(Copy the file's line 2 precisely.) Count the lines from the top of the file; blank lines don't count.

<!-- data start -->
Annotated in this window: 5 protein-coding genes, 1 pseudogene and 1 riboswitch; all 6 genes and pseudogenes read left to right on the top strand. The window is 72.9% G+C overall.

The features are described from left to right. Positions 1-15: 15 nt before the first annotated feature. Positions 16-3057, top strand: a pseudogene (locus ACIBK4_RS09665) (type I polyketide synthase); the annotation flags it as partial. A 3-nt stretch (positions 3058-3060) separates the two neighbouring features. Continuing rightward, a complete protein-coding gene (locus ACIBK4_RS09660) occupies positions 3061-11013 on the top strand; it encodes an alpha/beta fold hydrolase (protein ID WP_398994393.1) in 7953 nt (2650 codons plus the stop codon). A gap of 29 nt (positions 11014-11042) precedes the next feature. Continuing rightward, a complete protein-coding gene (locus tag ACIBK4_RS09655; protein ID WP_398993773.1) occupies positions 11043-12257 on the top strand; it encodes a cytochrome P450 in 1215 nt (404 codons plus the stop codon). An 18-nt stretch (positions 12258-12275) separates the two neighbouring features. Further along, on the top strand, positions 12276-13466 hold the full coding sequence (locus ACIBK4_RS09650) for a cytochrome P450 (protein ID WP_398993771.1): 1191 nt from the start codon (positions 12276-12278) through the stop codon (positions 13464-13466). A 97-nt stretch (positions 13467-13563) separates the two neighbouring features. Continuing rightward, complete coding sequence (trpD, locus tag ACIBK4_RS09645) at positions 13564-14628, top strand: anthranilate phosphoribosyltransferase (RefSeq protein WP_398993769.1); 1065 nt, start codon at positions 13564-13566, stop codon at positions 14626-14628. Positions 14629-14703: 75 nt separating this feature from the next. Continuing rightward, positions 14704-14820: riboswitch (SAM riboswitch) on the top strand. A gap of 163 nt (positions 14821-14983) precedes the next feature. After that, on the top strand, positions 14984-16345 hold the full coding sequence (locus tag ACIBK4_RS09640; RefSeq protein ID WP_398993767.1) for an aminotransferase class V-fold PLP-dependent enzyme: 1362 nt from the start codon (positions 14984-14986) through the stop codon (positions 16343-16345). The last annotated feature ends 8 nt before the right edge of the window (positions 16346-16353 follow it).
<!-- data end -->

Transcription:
The features are described from left to right. Positions 1-15: 15 nt before the first annotated feature. Positions 16-3057, top strand: a pseudogene (locus ACIBK4_RS09665) (type I polyketide synthase); the annotation flags it as partial. A 3-nt stretch (positions 3058-3060) separates the two neighbouring features. Continuing rightward, a complete protein-coding gene (locus ACIBK4_RS09660) occupies positions 3061-11013 on the top strand; it encodes an alpha/beta fold hydrolase (protein ID WP_398994393.1) in 7953 nt (2650 codons plus the stop codon). A gap of 29 nt (positions 11014-11042) precedes the next feature. Continuing rightward, a complete protein-coding gene (locus tag ACIBK4_RS09655; protein ID WP_398993773.1) occupies positions 11043-12257 on the top strand; it encodes a cytochrome P450 in 1215 nt (404 codons plus the stop codon). An 18-nt stretch (positions 12258-12275) separates the two neighbouring features. Further along, on the top strand, positions 12276-13466 hold the full coding sequence (locus ACIBK4_RS09650) for a cytochrome P450 (protein ID WP_398993771.1): 1191 nt from the start codon (positions 12276-12278) through the stop codon (positions 13464-13466). A 97-nt stretch (positions 13467-13563) separates the two neighbouring features. Continuing rightward, complete coding sequence (trpD, locus tag ACIBK4_RS09645) at positions 13564-14628, top strand: anthranilate phosphoribosyltransferase (RefSeq protein WP_398993769.1); 1065 nt, start codon at positions 13564-13566, stop codon at positions 14626-14628. Positions 14629-14703: 75 nt separating this feature from the next. Continuing rightward, positions 14704-14820: riboswitch (SAM riboswitch) on the top strand. A gap of 163 nt (positions 14821-14983) precedes the next feature. After that, on the top strand, positions 14984-16345 hold the full coding sequence (locus tag ACIBK4_RS09640; RefSeq protein ID WP_398993767.1) for an aminotransferase class V-fold PLP-dependent enzyme: 1362 nt from the start codon (positions 14984-14986) through the stop codon (positions 16343-16345). The last annotated feature ends 8 nt before the right edge of the window (positions 16346-16353 follow it).